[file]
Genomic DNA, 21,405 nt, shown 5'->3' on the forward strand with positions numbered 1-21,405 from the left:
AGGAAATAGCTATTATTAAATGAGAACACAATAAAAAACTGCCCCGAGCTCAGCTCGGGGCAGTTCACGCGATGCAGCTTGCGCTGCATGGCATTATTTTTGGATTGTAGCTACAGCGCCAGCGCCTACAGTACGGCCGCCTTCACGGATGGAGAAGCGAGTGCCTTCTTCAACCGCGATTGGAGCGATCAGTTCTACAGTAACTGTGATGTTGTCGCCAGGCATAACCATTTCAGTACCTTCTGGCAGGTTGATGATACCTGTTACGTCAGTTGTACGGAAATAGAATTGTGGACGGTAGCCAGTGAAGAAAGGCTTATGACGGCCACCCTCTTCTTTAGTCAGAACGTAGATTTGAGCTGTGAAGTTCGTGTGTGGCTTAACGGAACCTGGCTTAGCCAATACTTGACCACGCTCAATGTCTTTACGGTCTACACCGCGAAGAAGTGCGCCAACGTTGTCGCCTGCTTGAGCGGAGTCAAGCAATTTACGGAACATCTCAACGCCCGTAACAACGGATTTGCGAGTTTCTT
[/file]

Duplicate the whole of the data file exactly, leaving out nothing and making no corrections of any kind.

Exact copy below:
Genomic DNA, 21,405 nt, shown 5'->3' on the forward strand with positions numbered 1-21,405 from the left:
AGGAAATAGCTATTATTAAATGAGAACACAATAAAAAACTGCCCCGAGCTCAGCTCGGGGCAGTTCACGCGATGCAGCTTGCGCTGCATGGCATTATTTTTGGATTGTAGCTACAGCGCCAGCGCCTACAGTACGGCCGCCTTCACGGATGGAGAAGCGAGTGCCTTCTTCAACCGCGATTGGAGCGATCAGTTCTACAGTAACTGTGATGTTGTCGCCAGGCATAACCATTTCAGTACCTTCTGGCAGGTTGATGATACCTGTTACGTCAGTTGTACGGAAATAGAATTGTGGACGGTAGCCAGTGAAGAAAGGCTTATGACGGCCACCCTCTTCTTTAGTCAGAACGTAGATTTGAGCTGTGAAGTTCGTGTGTGGCTTAACGGAACCTGGCTTAGCCAATACTTGACCACGCTCAATGTCTTTACGGTCTACACCGCGAAGAAGTGCGCCAACGTTGTCGCCTGCTTGAGCGGAGTCAAGCAATTTACGGAACATCTCAACGCCCGTAACAACGGATTTGCGAGTTTCTT